SB 17 highlights how the COVID-19 pandemic has exemplified and exacerbated imbalances in racial health outcomes and takes the bold stance of declaring racism a public health crisis. The bill, entitled Office of Racial Equity, calls for the creation of new, independently governed investigatory bodies that will develop a racial equity framework to address racial inequities present in the state government and exacerbated by state policies, including but not limited to those with a health and equity focus. The hope is that the reports and analyses that emerge from the newly formed Office of Racial Equity, Racial Equity Advisory, and Accountability Council will help elevate the long-standing racial inequities in health and lead to evidence-based action and legislation.
On September 17, 2021, SCG’s Public Policy Advisory Committee voted to support SB 17. The Committee’s decision allows SCG’s Public Policy team to take actions to represent philanthropy in larger coalitions, engage in regional advocacy, develop educational and programmatic opportunities, and mobilize philanthropy to further the insights from the data and analyses that emerge. SCG joins organizations including Advancement Project California, Community Coalition, NextGen Policy, SEIU California, among others, in supporting this legislation.
SB 17 has passed the Senate and is awaiting a hearing in the Assembly.
Why SCG Supports SB 17
SCG believes that definitions make a difference and can lead to action. We believe declaring racism a public health crisis will help bring attention to how racial disparities have long affected the health outcomes of communities of color.
Racial disparities in health care and social services are by no means a new phenomenon. Historically underserved populations are overwhelmingly uninsured or underinsured, have higher instances of chronic disease, and receive a lower quality of care. The COVID-19 pandemic has only magnified these inequitable health outcomes, especially for Black, Hispanic/Latinx, and Asian communities, who face significantly higher infection rates, hospitalization, and death. These at-risk groups, which often overlap with lower socioeconomic status, were put in further danger due to the demands of in-person work, public transportation, and lack of adequate health insurance and available services. In addition to the pandemic, existing (and worsening) social and living environments have a heavy influence on health. Indicators such as growing racial tensions, police brutality, and environmental distress signal increased levels of chronic stress.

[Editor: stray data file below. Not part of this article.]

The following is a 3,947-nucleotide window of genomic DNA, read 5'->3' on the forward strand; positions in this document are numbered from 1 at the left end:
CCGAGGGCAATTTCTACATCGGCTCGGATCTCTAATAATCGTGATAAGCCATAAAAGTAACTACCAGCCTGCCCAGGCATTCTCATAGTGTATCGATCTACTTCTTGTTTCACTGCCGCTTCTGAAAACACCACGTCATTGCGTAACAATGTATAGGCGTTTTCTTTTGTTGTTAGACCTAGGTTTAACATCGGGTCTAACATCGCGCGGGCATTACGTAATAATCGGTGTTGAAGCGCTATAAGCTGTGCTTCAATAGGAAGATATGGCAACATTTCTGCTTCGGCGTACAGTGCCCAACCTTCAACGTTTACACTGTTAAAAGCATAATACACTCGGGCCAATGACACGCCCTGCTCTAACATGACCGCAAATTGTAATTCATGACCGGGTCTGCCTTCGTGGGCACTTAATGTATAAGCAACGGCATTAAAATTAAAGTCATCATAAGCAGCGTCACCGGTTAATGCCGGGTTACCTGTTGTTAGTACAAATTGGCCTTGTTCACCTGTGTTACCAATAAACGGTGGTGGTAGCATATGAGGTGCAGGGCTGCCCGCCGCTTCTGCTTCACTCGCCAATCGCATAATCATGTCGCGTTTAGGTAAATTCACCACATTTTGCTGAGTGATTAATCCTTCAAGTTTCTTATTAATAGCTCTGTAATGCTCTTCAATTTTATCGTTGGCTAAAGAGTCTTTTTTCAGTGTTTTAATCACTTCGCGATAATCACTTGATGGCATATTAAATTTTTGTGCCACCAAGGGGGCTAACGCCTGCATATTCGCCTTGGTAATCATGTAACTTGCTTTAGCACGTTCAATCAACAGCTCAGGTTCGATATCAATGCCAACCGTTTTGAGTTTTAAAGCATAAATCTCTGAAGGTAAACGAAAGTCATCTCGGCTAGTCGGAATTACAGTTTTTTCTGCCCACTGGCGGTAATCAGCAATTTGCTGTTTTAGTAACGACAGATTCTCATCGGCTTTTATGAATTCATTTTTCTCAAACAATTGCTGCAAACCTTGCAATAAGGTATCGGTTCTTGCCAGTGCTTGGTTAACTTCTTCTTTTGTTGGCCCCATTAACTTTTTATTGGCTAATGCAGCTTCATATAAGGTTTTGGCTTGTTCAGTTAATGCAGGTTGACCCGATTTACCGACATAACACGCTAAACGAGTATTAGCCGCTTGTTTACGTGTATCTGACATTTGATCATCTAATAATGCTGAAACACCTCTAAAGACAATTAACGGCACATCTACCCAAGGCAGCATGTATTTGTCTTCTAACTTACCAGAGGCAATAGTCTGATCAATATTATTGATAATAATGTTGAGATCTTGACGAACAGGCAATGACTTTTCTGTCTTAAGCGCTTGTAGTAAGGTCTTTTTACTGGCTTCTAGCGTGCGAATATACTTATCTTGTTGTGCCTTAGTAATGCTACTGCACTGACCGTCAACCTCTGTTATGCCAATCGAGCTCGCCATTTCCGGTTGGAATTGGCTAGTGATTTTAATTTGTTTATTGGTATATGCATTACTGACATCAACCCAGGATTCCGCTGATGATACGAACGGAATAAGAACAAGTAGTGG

Creating the external investigatory bodies proposed under SB 17 will help identify the existing policies and systems that drive racial inequities within the government. The development of statewide bodies would allow for more voices to be heard and the state government to be held to a higher standard of accountability. Without creating focused, independent groups to analyze state government from an external perspective, there’s a significant risk that these inequities will continue to grow.
However, it is essential to recognize that the analyses and reporting done by these groups are only the beginning and that they need support enacting their recommendations. As philanthropy increases its focus and investments in racial justice, the sector can play a crucial role in ensuring that this data collection and analysis does not become siloed and has a further reach than just government reports. Philanthropy can help provide models for the State to scale up proposed solutions, ensure government and philanthropic grants direct funding towards communities of color that the pandemic has most impacted, and center the voices of individuals affected by discriminatory practices. Philanthropy’s support for SB 17 has the potential to further a policy agenda focused on transparency and equity.
Moving forward, SCG will continue to monitor SB 17’s progress through the legislative process and keep members updated on ways they can get involved. It is critical to recognize that policies such as SB 17 and the improvements it recommends are beneficial to every sector and all funders’ goals. Although racial equity, eliminating health disparities, or institutional/structural analysis may not be the explicit mission of every foundation, philanthropy must recognize that these issues are woven into every other effort to make California (and beyond) a better, safer, more just place, and that funding and support from a variety of different organizations is crucial.
If SCG members are interested in getting involved with efforts around SB 17 or other racial justice work, don’t hesitate to get in touch with SCG’s policy team.